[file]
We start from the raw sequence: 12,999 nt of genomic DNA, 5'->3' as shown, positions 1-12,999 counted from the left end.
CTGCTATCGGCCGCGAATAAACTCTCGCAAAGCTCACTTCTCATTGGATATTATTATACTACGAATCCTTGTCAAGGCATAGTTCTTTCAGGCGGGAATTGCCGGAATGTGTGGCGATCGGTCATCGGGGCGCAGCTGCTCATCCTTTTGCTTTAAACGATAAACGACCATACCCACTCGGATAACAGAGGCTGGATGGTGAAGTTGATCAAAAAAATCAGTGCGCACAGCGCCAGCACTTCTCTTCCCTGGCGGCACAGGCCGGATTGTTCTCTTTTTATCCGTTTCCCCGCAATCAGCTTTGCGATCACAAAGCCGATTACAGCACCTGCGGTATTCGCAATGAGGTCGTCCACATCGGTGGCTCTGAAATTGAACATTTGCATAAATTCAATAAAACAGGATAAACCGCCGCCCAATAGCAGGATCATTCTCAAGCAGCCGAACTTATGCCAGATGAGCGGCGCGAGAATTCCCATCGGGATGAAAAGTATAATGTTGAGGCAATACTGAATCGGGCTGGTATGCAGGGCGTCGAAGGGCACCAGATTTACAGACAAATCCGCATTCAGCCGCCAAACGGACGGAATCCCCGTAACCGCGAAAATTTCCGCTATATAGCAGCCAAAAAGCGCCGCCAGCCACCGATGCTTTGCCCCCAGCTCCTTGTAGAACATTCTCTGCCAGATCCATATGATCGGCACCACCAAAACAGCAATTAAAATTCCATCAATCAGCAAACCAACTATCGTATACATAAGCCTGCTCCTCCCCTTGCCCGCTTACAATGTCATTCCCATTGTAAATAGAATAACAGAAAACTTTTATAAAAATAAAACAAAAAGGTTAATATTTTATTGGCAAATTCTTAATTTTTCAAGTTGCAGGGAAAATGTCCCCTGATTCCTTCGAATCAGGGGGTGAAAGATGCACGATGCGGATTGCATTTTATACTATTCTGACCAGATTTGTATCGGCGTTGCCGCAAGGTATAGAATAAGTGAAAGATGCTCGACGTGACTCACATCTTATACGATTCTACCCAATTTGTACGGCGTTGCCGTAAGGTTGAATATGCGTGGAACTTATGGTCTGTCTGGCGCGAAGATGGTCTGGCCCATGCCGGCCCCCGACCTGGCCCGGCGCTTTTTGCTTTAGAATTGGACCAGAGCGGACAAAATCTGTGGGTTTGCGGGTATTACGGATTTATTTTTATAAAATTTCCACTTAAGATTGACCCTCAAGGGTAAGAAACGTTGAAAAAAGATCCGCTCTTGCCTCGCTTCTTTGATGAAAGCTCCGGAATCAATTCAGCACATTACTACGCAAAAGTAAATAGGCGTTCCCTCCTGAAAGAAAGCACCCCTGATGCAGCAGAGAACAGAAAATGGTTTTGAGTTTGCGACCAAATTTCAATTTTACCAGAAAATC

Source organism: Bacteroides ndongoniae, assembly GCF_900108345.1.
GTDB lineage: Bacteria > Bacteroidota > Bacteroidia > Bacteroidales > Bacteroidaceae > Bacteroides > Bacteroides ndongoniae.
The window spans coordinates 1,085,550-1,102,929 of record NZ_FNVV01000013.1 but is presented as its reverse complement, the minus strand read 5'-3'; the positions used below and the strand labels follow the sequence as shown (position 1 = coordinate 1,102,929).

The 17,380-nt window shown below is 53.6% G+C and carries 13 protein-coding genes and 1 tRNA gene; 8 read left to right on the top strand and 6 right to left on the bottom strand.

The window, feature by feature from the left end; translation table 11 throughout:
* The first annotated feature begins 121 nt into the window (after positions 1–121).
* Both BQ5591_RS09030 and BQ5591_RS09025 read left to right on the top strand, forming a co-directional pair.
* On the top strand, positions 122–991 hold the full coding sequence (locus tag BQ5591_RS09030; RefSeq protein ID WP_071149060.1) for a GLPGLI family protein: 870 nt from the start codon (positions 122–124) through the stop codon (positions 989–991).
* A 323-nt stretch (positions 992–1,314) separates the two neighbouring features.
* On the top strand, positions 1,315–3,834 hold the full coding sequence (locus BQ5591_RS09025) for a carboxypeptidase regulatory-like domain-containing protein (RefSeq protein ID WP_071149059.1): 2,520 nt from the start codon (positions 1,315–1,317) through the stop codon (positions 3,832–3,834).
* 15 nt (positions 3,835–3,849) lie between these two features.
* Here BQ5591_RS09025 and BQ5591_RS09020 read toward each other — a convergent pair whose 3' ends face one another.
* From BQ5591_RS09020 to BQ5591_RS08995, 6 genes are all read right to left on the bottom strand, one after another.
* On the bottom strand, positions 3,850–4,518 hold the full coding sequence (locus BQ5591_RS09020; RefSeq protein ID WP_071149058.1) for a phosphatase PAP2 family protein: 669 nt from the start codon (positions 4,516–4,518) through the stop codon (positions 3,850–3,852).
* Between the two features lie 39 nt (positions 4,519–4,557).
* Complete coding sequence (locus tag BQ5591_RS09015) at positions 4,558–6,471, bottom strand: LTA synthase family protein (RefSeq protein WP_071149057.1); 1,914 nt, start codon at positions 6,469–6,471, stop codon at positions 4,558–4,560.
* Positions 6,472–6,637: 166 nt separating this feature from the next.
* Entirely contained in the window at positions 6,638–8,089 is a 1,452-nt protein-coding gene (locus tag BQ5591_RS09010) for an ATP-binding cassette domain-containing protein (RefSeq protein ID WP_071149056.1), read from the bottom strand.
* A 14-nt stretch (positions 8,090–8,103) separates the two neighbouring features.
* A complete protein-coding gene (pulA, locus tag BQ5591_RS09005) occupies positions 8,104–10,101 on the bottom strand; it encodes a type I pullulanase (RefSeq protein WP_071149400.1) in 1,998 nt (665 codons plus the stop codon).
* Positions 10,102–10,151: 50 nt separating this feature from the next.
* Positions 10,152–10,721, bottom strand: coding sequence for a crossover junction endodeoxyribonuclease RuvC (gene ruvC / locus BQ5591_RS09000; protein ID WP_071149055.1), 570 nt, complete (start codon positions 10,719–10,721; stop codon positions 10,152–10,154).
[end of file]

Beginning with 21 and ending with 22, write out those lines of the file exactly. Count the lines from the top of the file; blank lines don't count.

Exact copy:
* A 14-nt stretch (positions 8,090–8,103) separates the two neighbouring features.
* A complete protein-coding gene (pulA, locus tag BQ5591_RS09005) occupies positions 8,104–10,101 on the bottom strand; it encodes a type I pullulanase (RefSeq protein WP_071149400.1) in 1,998 nt (665 codons plus the stop codon).